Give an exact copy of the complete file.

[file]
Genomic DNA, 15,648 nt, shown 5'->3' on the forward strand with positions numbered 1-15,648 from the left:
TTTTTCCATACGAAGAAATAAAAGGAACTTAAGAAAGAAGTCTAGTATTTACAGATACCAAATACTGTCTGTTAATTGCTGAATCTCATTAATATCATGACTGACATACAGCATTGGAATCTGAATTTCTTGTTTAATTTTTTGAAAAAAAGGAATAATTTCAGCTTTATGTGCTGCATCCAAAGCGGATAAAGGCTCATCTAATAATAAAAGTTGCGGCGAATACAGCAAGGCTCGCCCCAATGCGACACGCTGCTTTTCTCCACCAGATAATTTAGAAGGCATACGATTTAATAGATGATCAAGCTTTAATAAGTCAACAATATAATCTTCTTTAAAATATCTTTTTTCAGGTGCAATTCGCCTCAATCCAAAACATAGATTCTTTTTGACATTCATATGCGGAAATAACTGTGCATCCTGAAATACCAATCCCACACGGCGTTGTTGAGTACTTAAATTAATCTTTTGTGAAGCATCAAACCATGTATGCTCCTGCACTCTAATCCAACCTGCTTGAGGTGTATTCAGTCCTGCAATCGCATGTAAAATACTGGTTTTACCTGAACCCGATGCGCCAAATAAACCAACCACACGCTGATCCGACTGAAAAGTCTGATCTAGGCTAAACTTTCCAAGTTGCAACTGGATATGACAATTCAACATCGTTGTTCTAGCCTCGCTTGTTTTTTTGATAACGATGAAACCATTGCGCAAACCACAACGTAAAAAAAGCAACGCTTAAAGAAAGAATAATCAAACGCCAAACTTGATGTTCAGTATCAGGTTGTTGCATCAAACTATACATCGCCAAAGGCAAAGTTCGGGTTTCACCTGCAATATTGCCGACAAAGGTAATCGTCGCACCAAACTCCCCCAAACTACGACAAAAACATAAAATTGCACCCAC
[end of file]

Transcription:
Genomic DNA, 15,648 nt, shown 5'->3' on the forward strand with positions numbered 1-15,648 from the left:
TTTTTCCATACGAAGAAATAAAAGGAACTTAAGAAAGAAGTCTAGTATTTACAGATACCAAATACTGTCTGTTAATTGCTGAATCTCATTAATATCATGACTGACATACAGCATTGGAATCTGAATTTCTTGTTTAATTTTTTGAAAAAAAGGAATAATTTCAGCTTTATGTGCTGCATCCAAAGCGGATAAAGGCTCATCTAATAATAAAAGTTGCGGCGAATACAGCAAGGCTCGCCCCAATGCGACACGCTGCTTTTCTCCACCAGATAATTTAGAAGGCATACGATTTAATAGATGATCAAGCTTTAATAAGTCAACAATATAATCTTCTTTAAAATATCTTTTTTCAGGTGCAATTCGCCTCAATCCAAAACATAGATTCTTTTTGACATTCATATGCGGAAATAACTGTGCATCCTGAAATACCAATCCCACACGGCGTTGTTGAGTACTTAAATTAATCTTTTGTGAAGCATCAAACCATGTATGCTCCTGCACTCTAATCCAACCTGCTTGAGGTGTATTCAGTCCTGCAATCGCATGTAAAATACTGGTTTTACCTGAACCCGATGCGCCAAATAAACCAACCACACGCTGATCCGACTGAAAAGTCTGATCTAGGCTAAACTTTCCAAGTTGCAACTGGATATGACAATTCAACATCGTTGTTCTAGCCTCGCTTGTTTTTTTGATAACGATGAAACCATTGCGCAAACCACAACGTAAAAAAAGCAACGCTTAAAGAAAGAATAATCAAACGCCAAACTTGATGTTCAGTATCAGGTTGTTGCATCAAACTATACATCGCCAAAGGCAAAGTTCGGGTTTCACCTGCAATATTGCCGACAAAGGTAATCGTCGCACCAAACTCCCCCAAACTACGACAAAAACATAAAATTGCACCCAC